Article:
If you get nervous when you think about flying on a plane, rest assured that you’re not alone. About 25% of people experience a certain level of anxiety when they have to fly. Flight phobia is rarer though and affects only 10% of the population. But you don’t have to put up with a fear of flying. It’s not a genetically programmed issue, it is learned behaviour. The good news is that you can unlearn it again.
Let’s have a look at the fear of flying itself. In many cases it’s not a fear of the actual flight but a fear of something associated with flying. This could be claustrophobia, fear of heights or being out of control. Some people are worried that they’ll get a panic attack while on the place, so it’s their fear of losing control over their own behaviour that’s worrying them.
Here are 3 tips that can help ease the fear, whatever it is based on.
Do some research
For some people, it’s simply the thought of being in a large metal container propelling through the air at high speeds. How can that be safe? If that is you, then research might help to ease your fears.
In the age of the internet, all the information is at your fingertips.
Get information about flight statistics and you will discover that flying is about 22 times safer than travelling by car. You probably feel fine in a car. Researching facts like these can ease the logical part of the fear.
Many airlines also offer fear-of-flying course now, where you will be educated about the mechanics of flying, how the plane stays up in the air and how the physics behind it works. Understanding all this better can go a long way to calm those nerves.
Imagine your journey beforehand
If you’re considering flying somewhere and just the thought makes you nervous, try this. Find a comfortable space, close your eyes and imagine the whole journey. Maybe you can get a friend or relative who enjoys flying to describe exactly what happens. See all the details vividly in your mind’s eye. Let them tell you their positive experience in as much detail as possible so that you can create the same positive experience in your mind. Repeat this a few times before you take the actual journey.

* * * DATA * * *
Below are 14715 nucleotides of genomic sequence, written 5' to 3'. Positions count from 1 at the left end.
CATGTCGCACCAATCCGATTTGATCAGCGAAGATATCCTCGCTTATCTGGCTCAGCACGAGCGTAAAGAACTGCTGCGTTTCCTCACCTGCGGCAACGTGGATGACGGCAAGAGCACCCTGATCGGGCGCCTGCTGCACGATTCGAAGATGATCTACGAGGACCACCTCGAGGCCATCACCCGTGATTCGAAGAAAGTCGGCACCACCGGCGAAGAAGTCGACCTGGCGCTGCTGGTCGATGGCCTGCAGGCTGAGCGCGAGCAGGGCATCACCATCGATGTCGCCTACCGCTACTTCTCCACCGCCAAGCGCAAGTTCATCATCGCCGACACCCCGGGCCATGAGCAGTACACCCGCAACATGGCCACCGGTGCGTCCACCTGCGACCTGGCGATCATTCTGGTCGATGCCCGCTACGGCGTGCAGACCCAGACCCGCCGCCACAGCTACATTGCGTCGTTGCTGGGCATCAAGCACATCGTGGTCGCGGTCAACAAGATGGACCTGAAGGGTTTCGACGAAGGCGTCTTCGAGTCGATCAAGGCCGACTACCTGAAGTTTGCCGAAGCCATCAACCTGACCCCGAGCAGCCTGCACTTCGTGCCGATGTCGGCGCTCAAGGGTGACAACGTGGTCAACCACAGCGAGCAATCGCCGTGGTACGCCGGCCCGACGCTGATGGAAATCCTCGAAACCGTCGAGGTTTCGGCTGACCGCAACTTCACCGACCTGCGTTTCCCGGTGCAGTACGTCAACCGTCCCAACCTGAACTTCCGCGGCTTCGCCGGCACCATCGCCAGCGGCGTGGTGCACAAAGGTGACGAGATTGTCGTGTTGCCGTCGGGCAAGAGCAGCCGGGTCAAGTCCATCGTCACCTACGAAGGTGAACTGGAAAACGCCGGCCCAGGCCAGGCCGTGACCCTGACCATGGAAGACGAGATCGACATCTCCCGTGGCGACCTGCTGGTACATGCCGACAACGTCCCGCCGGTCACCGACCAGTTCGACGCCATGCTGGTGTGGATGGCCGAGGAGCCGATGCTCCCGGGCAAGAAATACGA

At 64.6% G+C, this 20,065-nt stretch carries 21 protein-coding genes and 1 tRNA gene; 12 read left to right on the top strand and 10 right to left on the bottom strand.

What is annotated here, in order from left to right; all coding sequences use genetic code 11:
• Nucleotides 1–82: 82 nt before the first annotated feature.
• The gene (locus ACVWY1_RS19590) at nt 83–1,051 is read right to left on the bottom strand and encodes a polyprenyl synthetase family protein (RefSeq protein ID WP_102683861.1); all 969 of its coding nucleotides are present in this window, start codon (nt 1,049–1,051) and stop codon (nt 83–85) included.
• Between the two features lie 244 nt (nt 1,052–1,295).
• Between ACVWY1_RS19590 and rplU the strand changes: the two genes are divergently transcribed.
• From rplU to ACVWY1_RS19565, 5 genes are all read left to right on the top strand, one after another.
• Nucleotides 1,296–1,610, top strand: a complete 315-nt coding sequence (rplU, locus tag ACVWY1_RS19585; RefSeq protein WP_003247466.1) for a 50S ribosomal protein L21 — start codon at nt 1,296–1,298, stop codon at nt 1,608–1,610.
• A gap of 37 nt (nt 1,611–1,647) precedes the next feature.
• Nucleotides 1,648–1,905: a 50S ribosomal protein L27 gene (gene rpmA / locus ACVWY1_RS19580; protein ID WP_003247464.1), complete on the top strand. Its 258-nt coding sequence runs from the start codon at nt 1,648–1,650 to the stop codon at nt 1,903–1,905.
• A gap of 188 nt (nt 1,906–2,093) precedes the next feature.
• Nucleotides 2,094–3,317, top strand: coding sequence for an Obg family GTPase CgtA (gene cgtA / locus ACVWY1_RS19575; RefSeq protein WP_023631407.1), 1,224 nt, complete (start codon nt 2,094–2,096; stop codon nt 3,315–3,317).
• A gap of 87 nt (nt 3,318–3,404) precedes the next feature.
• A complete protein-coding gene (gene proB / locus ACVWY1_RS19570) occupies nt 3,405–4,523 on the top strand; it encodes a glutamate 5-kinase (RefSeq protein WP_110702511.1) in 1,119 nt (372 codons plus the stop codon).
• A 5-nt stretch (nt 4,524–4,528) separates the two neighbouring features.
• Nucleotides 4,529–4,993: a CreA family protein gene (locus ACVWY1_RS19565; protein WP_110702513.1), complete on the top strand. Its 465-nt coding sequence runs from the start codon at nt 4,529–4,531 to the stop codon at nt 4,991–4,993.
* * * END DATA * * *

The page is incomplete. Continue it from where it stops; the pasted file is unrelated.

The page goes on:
This positive experience will become part of your memories. Our brain cannot distinguish between real memories and imagined ones, so when you get to the airport, everything there will remind you of your positive implanted memories.
When we use mental rehearsal in a really vivid way, our minds can’t distinguish this from the real thing, so we “normalise” this and expect it to happen. Hence, in the experiment below mental rehearsal improved the musicians’ musical performance.
Please find the link to the experiment below the article. *
Allow your mind to focus on other things
When you settle down in your seat on the airplane, have lots of different activities ready. Bring a book, some puzzles, maybe some games on your phone or tablet that you can play in airplane mode. You can do anything you enjoy that can take your mind of the fact that you are about to fly in an aeroplane.
Also, remember the reason for the trip. Let your mind wander to the lovely holiday destination ahead, or mentally prepare for your business meeting. Concentrating on something else will take away your mind’s attention from what’s worrying you.
Hypnotherapy can help
But of course, there’s always hypnotherapy. Book in for a session to help you overcome your fear of flying. We’ll work with your subconscious where your fears are hiding, uncover what’s causing them and remove the fears with targeted instructions for your brain. You will also learn relaxation techniques that will help you get into a serene state of mind before your travels.
I am Samantha Culshaw-Robinson, a clinical hypnotherapist and I have been helping people get over their fear of flying since 2010. To book a complimentary initial session to see if hypnotherapy is the right tool for you, please get in touch. You can either email me at email@example.com or ring me at 075 222 777 22.
If you would like to book in for a session, please fill in your contact details on my consultation page.
* Motor imagery training: Kinesthetic imagery strategy and inferior parietal fMRI activation.